Part of me hesitates to delve into this debate, which already seems to be generating at least as much heat as light. But I have to disagree with Nathan Newman's post today on immigration policy and the color line.
Nathan seems to be arguing not only for an open immigration policy but that the very idea of citizenship is tainted, and that it is little more than a tool of racial exclusion, certaily not a concept progressives can have any truck with.
I believe this is a profoundly misguided vision.
First, on the specific issue of immigration policy -- more or less restrictive -- I think there is no denying that an open immigration policy has a depressing effect on wages, particularly at the low end and especially if a large percentage of immigrants are undocumented and thus easy to exploit in the workplace.
That said, I also think it's because we have and will continue to have a relatively open immigration policy that Social Security, for instance, will be in much better shape in 50 years than the official projections suggest. So in purely economic terms, I think there are decent arguments on both sides.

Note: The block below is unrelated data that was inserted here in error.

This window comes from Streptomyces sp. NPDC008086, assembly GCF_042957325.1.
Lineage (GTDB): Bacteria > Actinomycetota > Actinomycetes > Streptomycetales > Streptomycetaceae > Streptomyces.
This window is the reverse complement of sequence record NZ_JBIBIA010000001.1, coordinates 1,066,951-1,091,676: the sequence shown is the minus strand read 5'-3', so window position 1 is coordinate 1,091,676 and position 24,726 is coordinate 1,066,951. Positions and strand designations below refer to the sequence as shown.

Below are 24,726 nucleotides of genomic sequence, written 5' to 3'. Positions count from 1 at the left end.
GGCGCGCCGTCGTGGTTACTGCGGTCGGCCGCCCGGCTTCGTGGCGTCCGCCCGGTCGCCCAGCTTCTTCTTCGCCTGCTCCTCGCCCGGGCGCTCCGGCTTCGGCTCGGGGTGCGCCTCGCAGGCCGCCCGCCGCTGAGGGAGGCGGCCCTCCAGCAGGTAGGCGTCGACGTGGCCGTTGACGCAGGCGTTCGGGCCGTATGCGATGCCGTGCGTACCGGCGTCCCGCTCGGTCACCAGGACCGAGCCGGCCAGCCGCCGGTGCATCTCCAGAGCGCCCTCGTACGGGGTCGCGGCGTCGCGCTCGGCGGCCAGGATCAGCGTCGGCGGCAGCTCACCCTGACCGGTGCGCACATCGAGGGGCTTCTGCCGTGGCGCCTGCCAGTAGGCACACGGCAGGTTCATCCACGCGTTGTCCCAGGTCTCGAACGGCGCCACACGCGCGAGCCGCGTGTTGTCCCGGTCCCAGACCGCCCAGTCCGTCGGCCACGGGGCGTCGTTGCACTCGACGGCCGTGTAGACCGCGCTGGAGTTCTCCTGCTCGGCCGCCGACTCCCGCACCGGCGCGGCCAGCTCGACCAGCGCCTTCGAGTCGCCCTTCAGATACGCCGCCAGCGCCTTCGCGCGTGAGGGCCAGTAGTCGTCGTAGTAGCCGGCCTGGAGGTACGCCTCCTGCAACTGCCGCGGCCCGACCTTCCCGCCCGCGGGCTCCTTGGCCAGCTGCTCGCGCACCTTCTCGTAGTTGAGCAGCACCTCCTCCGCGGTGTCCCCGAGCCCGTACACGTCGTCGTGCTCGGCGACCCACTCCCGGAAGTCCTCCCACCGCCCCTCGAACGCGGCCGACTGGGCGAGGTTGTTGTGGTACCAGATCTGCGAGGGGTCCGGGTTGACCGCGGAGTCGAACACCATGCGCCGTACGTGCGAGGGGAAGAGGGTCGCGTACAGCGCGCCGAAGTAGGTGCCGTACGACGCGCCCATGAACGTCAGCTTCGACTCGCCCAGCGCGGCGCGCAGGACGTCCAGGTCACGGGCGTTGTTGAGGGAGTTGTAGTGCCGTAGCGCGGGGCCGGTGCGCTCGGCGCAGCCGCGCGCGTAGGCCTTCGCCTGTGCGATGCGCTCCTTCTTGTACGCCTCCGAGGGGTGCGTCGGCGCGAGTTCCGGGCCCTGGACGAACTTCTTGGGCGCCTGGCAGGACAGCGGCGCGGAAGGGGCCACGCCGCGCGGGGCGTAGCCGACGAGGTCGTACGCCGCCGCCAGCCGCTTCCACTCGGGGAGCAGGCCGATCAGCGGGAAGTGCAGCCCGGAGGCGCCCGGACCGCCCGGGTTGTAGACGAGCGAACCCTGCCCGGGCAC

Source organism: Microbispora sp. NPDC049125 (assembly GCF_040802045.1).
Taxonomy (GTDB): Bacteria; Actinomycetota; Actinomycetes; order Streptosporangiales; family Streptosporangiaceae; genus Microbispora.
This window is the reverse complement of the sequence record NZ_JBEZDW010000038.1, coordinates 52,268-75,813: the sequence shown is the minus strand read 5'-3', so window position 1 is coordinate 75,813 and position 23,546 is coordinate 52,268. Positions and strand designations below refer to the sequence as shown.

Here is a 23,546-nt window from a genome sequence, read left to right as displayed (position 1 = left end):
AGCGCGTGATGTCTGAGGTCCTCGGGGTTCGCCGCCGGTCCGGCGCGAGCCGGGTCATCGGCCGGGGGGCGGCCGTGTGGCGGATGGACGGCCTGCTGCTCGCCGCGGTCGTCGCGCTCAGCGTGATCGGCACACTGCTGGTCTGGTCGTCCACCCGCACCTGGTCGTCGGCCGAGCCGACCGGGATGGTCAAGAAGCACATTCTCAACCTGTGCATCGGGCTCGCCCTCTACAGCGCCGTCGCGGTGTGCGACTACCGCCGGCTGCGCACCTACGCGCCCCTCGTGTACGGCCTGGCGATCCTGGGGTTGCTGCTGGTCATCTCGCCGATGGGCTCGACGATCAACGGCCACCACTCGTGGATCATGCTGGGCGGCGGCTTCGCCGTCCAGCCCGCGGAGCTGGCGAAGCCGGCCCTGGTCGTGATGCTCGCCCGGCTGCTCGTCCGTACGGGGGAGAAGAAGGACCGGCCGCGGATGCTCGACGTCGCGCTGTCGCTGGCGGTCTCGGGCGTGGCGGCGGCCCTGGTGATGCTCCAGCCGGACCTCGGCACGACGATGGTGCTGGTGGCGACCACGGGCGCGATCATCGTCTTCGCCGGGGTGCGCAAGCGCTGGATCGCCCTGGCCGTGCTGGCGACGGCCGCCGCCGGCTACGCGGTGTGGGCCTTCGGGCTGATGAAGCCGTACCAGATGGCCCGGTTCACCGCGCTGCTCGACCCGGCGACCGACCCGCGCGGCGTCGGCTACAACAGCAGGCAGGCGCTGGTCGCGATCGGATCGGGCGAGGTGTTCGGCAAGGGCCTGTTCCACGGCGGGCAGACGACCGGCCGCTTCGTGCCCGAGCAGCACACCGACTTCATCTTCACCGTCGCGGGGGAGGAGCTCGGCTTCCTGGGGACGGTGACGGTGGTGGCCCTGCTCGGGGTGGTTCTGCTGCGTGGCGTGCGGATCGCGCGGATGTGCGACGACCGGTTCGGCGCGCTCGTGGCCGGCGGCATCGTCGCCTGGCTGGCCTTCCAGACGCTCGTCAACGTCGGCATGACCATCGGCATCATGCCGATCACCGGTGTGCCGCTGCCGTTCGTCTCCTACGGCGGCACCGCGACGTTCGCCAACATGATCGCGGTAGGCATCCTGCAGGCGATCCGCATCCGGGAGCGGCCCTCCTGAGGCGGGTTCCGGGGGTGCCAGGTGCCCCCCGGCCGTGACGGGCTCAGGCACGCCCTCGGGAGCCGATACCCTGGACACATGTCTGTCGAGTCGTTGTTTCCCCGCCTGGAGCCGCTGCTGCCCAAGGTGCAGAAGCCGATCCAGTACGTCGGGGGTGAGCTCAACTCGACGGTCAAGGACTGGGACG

But to the question of immigration and citizenship itself, there's no reason one can't be pro-immigration and also support a robust ideal of citizenship. In fact I think a progressive vision for this country is inextricably linked to a robust idea of citizenship.
I'm very pro-globalization, very internationalist in foreign policy and outlook. But, to me, citizenship is inherently unitary. It implies not only membership but allegiance to a political community and a state. To my way of thinking, one can no sooner be a citizen of two countries than a husband to two wives or a wife to two husbands (or, just cover all our bases, a husband to two husbands, etc.) The very idea is a solecism in civic thought.
To my mind, this isn't a conservative view. It's a liberal one. One of the things that makes us all equal as citizens is the fundamental reality that makes us citizens: membership and allegiance to this political community, this country. That's what allows an immigrant citizen to be just as much an American as the guy whose ancestors came on the Mayflower.
Citizenship is the basis of our equality as Americans.
Nathan's whole line of thinking seems to run in the other direction.